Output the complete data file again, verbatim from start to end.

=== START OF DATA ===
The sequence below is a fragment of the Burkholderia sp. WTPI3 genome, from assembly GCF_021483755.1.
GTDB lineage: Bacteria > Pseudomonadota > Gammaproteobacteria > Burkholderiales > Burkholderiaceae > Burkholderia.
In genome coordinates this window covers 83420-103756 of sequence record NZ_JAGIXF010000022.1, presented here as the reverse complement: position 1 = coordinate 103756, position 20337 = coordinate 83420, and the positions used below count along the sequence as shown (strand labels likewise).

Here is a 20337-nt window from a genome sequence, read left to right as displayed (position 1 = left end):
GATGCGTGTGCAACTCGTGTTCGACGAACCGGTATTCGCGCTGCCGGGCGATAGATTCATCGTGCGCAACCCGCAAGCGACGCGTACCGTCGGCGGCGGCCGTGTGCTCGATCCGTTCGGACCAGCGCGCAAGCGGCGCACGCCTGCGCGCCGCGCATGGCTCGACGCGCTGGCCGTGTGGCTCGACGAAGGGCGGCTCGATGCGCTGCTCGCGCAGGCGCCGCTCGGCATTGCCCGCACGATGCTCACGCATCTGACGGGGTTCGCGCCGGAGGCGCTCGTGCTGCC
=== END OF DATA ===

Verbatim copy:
The sequence below is a fragment of the Burkholderia sp. WTPI3 genome, from assembly GCF_021483755.1.
GTDB lineage: Bacteria > Pseudomonadota > Gammaproteobacteria > Burkholderiales > Burkholderiaceae > Burkholderia.
In genome coordinates this window covers 83420-103756 of sequence record NZ_JAGIXF010000022.1, presented here as the reverse complement: position 1 = coordinate 103756, position 20337 = coordinate 83420, and the positions used below count along the sequence as shown (strand labels likewise).

Here is a 20337-nt window from a genome sequence, read left to right as displayed (position 1 = left end):
GATGCGTGTGCAACTCGTGTTCGACGAACCGGTATTCGCGCTGCCGGGCGATAGATTCATCGTGCGCAACCCGCAAGCGACGCGTACCGTCGGCGGCGGCCGTGTGCTCGATCCGTTCGGACCAGCGCGCAAGCGGCGCACGCCTGCGCGCCGCGCATGGCTCGACGCGCTGGCCGTGTGGCTCGACGAAGGGCGGCTCGATGCGCTGCTCGCGCAGGCGCCGCTCGGCATTGCCCGCACGATGCTCACGCATCTGACGGGGTTCGCGCCGGAGGCGCTCGTGCTGCC